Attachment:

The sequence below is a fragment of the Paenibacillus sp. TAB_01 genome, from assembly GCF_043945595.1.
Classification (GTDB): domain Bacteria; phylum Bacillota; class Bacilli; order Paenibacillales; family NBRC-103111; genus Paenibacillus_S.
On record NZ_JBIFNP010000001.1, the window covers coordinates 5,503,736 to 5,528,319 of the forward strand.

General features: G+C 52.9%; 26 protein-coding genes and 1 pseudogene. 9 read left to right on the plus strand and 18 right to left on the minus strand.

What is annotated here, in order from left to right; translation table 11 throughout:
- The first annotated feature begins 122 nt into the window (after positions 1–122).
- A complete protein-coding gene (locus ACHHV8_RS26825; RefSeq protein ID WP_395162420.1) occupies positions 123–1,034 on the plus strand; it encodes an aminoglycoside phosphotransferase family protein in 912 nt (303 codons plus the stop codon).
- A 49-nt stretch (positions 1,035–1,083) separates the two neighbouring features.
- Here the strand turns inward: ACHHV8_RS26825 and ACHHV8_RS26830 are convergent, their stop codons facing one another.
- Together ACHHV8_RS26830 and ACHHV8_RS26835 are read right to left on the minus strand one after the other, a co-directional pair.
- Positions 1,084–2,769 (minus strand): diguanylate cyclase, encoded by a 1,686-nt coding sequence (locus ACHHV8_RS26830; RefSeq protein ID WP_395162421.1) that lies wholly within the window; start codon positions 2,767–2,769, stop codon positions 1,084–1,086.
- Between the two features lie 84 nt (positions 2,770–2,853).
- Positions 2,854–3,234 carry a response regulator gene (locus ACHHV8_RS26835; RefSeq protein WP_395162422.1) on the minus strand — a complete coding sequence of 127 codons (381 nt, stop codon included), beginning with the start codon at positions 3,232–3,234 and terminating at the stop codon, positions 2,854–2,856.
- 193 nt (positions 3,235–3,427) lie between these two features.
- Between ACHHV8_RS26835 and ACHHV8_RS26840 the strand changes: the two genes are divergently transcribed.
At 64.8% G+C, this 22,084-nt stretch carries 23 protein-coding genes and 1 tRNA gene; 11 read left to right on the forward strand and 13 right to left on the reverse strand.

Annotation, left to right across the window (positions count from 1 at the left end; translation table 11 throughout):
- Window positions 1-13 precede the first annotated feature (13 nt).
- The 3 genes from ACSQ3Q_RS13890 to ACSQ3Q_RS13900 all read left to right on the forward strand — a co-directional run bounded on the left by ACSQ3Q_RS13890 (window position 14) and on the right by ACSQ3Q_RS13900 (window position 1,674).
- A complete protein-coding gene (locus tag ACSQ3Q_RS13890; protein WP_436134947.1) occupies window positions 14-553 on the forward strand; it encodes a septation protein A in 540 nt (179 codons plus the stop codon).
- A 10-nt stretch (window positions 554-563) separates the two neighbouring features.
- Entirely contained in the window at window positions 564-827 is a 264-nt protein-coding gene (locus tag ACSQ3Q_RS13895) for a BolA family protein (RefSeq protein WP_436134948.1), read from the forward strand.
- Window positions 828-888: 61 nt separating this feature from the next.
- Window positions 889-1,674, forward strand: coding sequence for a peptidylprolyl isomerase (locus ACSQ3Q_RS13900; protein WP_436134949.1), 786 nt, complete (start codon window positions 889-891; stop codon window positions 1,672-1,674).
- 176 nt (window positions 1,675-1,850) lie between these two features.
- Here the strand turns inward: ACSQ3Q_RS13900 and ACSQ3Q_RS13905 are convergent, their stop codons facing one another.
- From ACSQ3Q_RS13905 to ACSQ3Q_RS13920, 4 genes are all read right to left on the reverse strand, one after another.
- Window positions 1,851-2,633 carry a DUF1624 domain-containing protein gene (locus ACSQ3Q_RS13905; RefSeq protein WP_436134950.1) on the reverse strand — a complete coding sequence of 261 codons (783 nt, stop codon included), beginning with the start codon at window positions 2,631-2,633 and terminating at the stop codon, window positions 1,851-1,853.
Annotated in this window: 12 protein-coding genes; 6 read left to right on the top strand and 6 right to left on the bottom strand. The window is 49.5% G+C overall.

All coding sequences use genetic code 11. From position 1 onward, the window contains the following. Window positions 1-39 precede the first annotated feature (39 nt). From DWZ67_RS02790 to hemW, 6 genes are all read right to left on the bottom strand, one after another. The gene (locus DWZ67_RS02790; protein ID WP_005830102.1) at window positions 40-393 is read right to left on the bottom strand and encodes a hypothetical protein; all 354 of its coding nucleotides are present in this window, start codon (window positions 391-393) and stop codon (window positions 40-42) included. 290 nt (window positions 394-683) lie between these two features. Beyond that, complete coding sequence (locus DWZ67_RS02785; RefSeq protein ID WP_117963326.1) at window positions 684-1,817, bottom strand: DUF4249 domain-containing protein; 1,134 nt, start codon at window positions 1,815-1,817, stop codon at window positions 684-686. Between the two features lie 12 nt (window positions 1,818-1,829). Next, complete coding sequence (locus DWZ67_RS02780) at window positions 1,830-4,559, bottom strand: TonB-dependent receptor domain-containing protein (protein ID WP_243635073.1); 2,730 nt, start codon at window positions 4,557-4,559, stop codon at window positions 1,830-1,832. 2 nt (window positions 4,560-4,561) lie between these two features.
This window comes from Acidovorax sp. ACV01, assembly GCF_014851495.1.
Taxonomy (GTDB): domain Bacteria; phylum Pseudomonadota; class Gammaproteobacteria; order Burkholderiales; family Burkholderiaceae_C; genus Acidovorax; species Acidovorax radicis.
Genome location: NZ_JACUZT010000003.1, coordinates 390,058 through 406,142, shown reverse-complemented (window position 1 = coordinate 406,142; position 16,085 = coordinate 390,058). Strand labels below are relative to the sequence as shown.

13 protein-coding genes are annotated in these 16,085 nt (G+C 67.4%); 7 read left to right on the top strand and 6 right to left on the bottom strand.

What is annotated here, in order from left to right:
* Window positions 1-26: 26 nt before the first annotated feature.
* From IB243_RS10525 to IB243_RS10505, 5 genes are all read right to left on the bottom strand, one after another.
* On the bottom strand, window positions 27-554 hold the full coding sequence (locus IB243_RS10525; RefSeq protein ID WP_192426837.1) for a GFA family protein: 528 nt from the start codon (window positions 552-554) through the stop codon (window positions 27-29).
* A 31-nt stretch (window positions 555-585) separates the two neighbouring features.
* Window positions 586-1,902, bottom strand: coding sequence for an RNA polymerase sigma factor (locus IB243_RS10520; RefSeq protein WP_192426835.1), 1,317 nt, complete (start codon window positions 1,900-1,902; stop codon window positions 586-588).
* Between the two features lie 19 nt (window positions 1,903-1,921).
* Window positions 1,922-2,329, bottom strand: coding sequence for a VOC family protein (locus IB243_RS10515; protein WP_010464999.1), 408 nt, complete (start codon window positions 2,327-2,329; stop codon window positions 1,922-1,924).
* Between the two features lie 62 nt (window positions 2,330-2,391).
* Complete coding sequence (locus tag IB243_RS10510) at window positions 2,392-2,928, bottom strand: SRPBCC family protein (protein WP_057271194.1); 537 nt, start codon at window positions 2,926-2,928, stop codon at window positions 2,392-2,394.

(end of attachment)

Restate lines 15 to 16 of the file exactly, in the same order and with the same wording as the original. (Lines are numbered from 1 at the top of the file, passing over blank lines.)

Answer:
- Between ACHHV8_RS26835 and ACHHV8_RS26840 the strand changes: the two genes are divergently transcribed.
At 64.8% G+C, this 22,084-nt stretch carries 23 protein-coding genes and 1 tRNA gene; 11 read left to right on the forward strand and 13 right to left on the reverse strand.